Although the invention has been described with reference to three specific embodiments, its principles have been set forth in sufiicient detail to enable those skilled in the art to design and construct other useful apparatus embodying these principles.

What is claimed is:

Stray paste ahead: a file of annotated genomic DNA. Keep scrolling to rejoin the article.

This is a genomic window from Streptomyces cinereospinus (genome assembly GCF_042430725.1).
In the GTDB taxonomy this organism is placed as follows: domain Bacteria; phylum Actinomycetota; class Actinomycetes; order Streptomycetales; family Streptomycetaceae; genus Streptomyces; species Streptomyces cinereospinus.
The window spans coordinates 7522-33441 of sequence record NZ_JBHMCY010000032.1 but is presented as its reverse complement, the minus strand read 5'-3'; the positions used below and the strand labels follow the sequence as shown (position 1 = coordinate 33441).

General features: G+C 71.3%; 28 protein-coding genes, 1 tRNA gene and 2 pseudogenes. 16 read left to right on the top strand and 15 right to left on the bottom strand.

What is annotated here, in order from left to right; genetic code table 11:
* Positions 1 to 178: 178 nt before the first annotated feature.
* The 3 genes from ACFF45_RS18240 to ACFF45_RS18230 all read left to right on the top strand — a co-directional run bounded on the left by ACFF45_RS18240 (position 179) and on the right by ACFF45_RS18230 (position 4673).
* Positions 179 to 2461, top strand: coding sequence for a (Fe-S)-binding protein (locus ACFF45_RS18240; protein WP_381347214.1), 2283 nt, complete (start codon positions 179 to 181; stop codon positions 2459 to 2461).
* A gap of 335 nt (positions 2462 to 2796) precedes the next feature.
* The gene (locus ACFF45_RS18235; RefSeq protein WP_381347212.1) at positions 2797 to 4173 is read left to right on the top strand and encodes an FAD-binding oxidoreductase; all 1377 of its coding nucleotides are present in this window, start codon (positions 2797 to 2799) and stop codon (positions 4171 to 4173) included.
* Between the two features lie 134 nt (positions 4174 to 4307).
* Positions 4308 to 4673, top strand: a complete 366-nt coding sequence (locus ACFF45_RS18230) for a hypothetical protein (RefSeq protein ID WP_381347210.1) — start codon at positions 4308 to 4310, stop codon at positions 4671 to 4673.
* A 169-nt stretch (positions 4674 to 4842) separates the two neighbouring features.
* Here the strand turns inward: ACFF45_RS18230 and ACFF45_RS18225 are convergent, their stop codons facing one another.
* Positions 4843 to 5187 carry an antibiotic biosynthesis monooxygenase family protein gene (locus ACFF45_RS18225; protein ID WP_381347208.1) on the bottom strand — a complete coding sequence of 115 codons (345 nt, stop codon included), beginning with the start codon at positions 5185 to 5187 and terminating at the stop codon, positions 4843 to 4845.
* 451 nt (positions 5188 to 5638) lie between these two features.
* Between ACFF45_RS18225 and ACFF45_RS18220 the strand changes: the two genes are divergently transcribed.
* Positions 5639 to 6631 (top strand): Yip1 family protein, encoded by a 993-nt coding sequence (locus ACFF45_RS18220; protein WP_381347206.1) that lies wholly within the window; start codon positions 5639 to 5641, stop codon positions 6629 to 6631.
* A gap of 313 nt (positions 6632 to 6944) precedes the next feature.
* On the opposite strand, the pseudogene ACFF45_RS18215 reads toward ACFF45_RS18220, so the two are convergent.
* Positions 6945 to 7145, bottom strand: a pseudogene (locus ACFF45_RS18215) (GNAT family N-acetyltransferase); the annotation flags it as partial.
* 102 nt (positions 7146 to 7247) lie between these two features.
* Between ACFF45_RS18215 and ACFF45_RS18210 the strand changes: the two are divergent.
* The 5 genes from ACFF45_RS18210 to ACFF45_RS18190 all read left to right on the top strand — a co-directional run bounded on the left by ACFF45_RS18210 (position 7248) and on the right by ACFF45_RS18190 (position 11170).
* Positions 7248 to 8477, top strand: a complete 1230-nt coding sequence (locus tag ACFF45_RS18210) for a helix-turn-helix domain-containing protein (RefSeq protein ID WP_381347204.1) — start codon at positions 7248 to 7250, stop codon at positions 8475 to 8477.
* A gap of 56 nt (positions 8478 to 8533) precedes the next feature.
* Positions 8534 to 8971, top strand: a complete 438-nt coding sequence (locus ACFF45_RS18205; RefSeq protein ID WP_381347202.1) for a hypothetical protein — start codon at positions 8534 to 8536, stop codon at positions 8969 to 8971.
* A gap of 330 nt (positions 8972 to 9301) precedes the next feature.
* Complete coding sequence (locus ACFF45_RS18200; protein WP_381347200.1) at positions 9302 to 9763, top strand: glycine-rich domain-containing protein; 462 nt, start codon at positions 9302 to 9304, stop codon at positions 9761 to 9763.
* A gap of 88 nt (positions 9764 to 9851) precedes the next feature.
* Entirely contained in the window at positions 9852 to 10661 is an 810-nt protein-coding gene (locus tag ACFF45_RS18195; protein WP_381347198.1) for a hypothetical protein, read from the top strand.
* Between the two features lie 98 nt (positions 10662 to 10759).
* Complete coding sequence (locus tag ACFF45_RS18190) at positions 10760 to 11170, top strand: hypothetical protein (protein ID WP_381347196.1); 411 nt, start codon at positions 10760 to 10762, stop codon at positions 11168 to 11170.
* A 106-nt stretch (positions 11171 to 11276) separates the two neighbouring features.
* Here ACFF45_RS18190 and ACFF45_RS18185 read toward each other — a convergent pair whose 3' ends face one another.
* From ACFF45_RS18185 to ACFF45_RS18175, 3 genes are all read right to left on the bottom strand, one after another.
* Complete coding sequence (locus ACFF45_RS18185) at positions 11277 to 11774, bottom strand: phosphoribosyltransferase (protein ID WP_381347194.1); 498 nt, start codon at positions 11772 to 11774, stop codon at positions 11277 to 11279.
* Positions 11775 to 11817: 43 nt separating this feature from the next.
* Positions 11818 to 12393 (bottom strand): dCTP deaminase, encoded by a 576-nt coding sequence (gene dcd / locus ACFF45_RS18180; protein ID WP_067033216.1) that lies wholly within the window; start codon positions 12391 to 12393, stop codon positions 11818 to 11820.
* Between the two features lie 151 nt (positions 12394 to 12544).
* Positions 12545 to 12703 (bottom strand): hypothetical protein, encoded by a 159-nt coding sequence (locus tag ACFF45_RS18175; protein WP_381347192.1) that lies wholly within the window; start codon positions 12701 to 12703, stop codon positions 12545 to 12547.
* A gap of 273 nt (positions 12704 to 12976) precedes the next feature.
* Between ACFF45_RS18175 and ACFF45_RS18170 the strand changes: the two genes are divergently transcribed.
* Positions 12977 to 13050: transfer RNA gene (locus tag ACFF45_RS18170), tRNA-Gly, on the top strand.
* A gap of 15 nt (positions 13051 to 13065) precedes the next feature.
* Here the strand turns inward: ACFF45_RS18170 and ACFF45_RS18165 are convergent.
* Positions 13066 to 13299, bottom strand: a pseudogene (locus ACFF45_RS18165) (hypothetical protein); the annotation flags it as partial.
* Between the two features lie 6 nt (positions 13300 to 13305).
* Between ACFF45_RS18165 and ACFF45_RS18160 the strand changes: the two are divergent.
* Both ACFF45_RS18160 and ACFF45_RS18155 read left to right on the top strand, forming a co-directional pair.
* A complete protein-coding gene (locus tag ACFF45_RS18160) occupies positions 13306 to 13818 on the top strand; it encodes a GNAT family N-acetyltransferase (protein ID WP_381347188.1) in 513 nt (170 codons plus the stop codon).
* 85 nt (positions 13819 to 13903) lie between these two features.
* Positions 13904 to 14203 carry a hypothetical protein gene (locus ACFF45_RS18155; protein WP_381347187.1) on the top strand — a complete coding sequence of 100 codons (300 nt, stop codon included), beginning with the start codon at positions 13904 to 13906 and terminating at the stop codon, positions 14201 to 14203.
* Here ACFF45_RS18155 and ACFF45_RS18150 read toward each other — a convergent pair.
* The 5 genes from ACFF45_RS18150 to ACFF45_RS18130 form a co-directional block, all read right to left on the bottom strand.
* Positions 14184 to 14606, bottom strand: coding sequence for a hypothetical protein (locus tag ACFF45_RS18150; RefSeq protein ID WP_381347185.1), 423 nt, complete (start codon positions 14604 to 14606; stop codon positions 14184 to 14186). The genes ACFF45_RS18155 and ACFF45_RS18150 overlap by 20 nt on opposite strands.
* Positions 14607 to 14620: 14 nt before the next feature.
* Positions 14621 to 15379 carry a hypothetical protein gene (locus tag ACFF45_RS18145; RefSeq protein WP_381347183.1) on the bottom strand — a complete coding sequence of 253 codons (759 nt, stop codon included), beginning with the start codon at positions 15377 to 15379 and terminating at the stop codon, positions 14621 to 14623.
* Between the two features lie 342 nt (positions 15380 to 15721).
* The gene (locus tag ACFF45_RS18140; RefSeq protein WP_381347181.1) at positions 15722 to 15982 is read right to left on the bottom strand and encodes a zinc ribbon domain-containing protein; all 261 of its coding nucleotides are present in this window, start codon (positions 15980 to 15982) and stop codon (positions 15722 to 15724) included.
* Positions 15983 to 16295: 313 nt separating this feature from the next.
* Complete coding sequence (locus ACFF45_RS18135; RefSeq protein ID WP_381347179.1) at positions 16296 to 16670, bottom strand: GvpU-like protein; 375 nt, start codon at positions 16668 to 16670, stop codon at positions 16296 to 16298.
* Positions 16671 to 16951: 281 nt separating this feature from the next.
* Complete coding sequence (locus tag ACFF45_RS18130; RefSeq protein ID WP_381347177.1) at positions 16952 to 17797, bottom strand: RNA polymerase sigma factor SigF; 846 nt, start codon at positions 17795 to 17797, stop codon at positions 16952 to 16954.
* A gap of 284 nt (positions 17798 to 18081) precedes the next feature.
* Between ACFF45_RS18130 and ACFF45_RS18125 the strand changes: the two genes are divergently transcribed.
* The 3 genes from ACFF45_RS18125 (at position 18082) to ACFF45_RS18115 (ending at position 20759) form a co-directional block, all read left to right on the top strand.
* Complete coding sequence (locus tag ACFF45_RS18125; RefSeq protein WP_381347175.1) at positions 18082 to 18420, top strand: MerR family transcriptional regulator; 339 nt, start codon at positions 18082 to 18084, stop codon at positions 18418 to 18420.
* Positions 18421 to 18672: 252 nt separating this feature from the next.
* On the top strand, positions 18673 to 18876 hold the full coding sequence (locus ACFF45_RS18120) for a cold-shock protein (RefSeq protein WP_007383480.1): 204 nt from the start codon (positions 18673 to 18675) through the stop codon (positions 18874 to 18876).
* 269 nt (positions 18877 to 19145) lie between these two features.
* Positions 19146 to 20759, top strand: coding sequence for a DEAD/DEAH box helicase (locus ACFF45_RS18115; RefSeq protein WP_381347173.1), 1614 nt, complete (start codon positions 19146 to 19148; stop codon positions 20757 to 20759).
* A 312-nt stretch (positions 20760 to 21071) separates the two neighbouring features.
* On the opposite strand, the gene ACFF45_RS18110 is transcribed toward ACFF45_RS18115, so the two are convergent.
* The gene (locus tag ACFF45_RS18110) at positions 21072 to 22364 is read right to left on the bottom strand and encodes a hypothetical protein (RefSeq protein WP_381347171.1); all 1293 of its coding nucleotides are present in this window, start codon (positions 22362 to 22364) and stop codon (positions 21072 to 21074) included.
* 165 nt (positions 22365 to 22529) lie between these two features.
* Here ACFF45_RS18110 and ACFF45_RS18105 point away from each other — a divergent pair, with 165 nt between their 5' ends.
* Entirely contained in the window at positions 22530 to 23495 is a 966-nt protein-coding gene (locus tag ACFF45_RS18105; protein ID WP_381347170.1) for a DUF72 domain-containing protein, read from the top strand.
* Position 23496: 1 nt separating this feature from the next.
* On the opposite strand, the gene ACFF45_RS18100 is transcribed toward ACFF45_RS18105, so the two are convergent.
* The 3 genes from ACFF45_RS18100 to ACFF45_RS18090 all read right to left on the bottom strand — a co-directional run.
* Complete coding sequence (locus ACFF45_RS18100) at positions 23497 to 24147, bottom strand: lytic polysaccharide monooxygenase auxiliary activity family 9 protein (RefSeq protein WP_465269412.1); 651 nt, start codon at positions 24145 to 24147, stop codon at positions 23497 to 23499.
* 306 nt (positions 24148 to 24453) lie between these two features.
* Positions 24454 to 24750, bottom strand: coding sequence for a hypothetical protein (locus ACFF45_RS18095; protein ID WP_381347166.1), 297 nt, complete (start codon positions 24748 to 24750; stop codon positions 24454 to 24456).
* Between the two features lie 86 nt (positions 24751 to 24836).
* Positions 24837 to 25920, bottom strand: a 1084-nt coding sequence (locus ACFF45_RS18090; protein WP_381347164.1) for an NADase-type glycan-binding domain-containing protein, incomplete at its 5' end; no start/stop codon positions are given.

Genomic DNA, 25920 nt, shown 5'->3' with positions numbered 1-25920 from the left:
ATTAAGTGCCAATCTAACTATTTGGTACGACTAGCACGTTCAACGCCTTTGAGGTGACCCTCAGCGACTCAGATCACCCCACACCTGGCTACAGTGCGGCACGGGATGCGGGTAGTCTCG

1. Protective apparatus for an electrical load device adapted for connection to a source of electrical energy having first and second voltage levels, said second voltage level being higher than said first voltage level, comprising a pair of parallel connected resistance elements serially connected with said energy source and said load device, one of said resistance elements having a positive temperature coetficient of resistance above a predetermined voltage level, said positive temperature coeflicient resistance element undergoing a variation in resistance between said first and second voltage levels which produces a lower value of current flow therein at said second voltage level than occurs therein at said first voltage level and the other resistance element having a small temperature coefiicient of resistance relative to the temperature coefficient of said one resistance element.